Personal StoriesThe Jewish Woman

“When I Got Cancer I Learned to See Each Day of My Life As a Gift”

“My name is Libi Goldstein, I'm married and a mother of two sweet children,” Libi opens her story. “Six years ago, I was a mother in my second pregnancy, a hospital nurse, full of energy and action, dreams, goals and a clear life course and I was diagnosed with cancer.”

“After six months of treatments during which Thank G-d, I gave birth to a healthy baby, I received a clean bill of health. But six weeks later it became clear that I wasn't yet victorious over the cancer. There is only one victor – the one who orchestrates the whole world,” she bravely wrote.

“When I was hospitalized during Passover five years ago in the Bone Marrow Transplant Department, my dear husband who should be well, a computer technician told his colleagues that his wife is undergoing a” re-installation, my body is getting a restart. Today I know that something much deeper happened. The 'control panel' in my brain was upgraded not just my bone marrow.”

“Though the bone marrow transplant didn't end my hardships, this day is a special day for me, when I was born again. I took it upon myself to see every day, no matter how difficult or challenging, as a gift.”

On her fifth anniversary of her bone marrow transplant she wrote in her column: “Every birthday I find myself examining my life in an attempt to be precise in my mission in the world,” she continues.

“The saying attributed to Rabbi Nachman of Breslov, says that “the day you were born is the day on which G-d decided that the world can not exist without you.” Today, I mark five years since that significant event, and I wonder what Rebbe Nachman would say about the meaning someone's life who was born again in the middle of his life?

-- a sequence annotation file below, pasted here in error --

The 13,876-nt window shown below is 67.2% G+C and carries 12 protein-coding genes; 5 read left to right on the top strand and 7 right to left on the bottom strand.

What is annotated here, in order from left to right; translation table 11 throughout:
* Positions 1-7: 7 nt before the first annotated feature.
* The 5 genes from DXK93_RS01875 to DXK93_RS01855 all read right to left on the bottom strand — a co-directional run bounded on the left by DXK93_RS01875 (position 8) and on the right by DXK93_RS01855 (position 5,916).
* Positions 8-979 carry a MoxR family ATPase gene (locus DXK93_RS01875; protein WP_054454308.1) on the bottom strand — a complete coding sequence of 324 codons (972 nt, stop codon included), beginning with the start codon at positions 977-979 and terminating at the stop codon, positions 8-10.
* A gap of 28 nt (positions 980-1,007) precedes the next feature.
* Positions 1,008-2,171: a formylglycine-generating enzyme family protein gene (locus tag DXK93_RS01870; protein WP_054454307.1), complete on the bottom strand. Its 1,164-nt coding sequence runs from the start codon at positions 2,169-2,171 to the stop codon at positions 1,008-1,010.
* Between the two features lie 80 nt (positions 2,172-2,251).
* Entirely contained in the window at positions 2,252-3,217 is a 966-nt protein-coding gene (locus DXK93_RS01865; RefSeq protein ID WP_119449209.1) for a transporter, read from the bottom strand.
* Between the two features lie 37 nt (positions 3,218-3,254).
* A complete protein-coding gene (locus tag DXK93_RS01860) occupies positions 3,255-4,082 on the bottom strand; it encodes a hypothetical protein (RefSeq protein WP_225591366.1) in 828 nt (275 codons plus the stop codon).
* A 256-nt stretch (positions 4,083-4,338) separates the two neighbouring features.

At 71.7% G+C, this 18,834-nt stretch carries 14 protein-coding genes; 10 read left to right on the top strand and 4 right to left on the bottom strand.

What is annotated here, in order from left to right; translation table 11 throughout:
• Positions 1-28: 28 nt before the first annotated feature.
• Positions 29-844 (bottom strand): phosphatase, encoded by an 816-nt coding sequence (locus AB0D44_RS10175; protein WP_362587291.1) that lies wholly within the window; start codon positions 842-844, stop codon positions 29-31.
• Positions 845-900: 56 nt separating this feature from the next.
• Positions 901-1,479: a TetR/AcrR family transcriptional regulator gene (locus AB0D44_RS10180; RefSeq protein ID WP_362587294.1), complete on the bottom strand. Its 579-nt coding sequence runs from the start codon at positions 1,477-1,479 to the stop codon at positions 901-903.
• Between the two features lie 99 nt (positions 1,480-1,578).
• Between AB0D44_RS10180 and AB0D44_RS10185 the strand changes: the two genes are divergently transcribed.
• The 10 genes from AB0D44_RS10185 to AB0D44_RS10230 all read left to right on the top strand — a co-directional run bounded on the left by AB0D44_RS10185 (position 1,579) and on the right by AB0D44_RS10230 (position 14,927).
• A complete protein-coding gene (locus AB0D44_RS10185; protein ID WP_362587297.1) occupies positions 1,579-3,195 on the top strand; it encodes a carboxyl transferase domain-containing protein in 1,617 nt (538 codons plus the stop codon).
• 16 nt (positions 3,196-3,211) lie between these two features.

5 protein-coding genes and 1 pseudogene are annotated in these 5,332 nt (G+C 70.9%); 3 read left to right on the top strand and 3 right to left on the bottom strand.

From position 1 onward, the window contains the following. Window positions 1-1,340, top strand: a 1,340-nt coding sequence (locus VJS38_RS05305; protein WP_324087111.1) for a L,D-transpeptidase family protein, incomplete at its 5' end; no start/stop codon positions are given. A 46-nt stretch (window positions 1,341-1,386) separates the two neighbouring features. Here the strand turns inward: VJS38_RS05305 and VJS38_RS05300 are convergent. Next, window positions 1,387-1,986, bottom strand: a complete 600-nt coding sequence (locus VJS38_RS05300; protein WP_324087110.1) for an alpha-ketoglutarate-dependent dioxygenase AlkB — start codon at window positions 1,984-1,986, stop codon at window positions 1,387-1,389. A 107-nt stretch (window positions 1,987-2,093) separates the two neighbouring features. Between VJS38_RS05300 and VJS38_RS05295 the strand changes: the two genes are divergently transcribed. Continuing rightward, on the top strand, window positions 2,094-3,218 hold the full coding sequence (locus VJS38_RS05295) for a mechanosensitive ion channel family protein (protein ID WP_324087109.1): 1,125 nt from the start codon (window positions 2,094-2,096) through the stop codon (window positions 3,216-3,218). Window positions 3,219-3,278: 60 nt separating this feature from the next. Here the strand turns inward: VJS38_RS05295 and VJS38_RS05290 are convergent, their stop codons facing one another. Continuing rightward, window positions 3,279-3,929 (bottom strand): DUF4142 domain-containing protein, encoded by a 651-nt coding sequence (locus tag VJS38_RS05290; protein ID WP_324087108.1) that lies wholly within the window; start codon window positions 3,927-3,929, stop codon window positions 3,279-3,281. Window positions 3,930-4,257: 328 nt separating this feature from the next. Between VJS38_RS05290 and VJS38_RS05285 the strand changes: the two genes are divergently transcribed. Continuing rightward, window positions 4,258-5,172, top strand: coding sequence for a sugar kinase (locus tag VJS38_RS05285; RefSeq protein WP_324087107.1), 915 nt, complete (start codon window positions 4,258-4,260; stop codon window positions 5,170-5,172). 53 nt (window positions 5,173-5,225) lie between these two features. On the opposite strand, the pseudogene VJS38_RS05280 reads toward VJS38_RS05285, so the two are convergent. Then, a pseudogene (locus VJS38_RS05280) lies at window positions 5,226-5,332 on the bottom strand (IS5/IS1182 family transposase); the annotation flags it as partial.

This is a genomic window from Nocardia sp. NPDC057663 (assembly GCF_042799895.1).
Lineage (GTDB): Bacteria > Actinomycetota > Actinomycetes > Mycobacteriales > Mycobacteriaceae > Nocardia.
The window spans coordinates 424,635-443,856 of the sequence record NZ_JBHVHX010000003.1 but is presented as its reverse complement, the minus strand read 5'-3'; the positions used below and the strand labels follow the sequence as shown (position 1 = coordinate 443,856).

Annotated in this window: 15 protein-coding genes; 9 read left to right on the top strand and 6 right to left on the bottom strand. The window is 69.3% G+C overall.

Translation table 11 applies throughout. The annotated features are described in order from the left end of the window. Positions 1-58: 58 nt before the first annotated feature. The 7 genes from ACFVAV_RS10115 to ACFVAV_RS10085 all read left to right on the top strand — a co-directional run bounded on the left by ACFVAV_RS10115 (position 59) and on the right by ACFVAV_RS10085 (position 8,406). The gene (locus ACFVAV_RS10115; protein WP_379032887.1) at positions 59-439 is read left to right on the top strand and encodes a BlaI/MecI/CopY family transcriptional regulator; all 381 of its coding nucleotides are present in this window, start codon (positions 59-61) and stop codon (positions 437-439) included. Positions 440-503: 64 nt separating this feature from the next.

“The fact I survived twice told me twice that the world can not exist without me. This is flattering, but on the other hand includes the heavy responsibility of a second chance. Another chance to make many mistakes along the way trying to turn the question marks in my life into happy exclamation points!” Libby records her deep insights from challenging years.

“I will not lie,” she adds candidly, “there are days when I am weak, small, grieving, bitter, preoccupied with petty thoughts about what has been lost, what isn't instead of what is … and there are good days in which I am happy and light, connected with myself, with tolerance and contentment.

“I still feel the slap my life received, and with all the pain that accompanied the cancer, I would not change a thing in my life. I hope this slap will remind me who I am and what is really important in life, wake me up to the right proportions and direct me clearly, with health and with joy to be the most accurate with myself, “Libby continues,” because this is the most important thing.”

“Happy birthday celebrating five years since my bone marrow transplant!”


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